This week marks the halfway point of our time in Ecuador with ROMP. It’s crazy how fast it’s going by! Here’s an update on what we’ve been up to.

Last week, we spent every day in the Dev Lab because Dave was in Guatemala with GoPro, filming at ROMP’s location there. It was a great time to get work done on our main projects. I got most of a new Victoria hand printed and partially assembled, wrote a test protocol for the hands in English and Spanish, and spent lots of time designing, prototyping, and testing a new design for a prosthetic liner mold that will enable ROMP to cast their own liners. Collin was busy finishing up the HackBerry hand and brainstorming and designing the dressing device he’s working on.

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Prototype #2 of the 3D printed liner mold

Last weekend, Collin and I took a day trip to Otavalo, a smaller town about an hour and a half north of Quito. We stopped by the artisan market that occupies the city square, then made our way out to Laguna de Cuicocha. This is another crater lake in a collapsed caldera that has two islands in the middle of it that supposedly look like guinea pigs, called “cuy” in the Ecuadorian native tongue Quichua. We took an amazing hike around the caldera then returned to Otavalo then Quito.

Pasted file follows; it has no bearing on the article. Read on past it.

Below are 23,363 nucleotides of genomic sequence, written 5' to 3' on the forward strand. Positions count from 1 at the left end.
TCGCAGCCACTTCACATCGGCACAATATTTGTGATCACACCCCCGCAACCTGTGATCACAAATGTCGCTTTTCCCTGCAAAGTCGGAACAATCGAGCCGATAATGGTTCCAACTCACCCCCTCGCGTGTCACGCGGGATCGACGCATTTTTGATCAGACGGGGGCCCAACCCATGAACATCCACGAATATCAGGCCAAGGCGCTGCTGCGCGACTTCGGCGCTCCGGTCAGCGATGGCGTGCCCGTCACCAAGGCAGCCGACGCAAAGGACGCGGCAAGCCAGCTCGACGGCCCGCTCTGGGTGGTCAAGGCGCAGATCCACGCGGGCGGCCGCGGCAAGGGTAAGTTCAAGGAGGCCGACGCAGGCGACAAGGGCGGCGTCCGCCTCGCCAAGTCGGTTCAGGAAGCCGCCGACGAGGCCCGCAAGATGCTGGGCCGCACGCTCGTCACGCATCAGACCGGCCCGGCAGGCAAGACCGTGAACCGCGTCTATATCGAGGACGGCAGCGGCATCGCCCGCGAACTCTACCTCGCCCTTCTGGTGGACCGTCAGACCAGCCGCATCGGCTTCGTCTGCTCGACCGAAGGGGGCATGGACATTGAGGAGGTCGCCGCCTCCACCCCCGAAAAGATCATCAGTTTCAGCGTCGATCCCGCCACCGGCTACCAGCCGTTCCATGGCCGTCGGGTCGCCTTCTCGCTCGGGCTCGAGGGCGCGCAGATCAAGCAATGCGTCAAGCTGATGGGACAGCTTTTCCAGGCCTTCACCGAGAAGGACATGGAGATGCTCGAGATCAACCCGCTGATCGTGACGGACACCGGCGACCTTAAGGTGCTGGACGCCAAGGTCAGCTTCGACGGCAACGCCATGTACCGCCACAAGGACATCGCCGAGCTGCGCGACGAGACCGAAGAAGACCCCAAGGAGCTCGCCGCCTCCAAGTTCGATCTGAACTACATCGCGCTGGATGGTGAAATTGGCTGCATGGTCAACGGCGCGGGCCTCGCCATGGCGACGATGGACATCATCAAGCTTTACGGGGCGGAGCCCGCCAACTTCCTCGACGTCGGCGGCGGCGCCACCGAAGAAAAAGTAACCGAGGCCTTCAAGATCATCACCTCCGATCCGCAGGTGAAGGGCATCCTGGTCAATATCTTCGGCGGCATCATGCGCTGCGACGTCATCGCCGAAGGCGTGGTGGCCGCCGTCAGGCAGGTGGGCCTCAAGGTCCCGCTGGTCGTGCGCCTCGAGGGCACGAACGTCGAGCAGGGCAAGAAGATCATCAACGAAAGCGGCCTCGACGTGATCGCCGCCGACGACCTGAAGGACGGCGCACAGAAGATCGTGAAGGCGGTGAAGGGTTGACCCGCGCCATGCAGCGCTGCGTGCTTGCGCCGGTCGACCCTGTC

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Overlooking Cuicocha

This week, we were back in the clinic Monday and Wednesday and I got to test and refine the design of the liner mold. The design we’re working on looks promising. During a lull in the process of creating prostheses, Collin started reorganizing part of the lab in the clinic to make our work more efficient.

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Making design modifications to the liner mold in CAD

It’s so rewarding to start seeing progress toward the goals that we set for our projects. The little successes we achieved this week by continuing manufacturing, having prototypes pass tests, and inventing novel new ways of solving a problem are driving me to make my last four weeks even better than the first.

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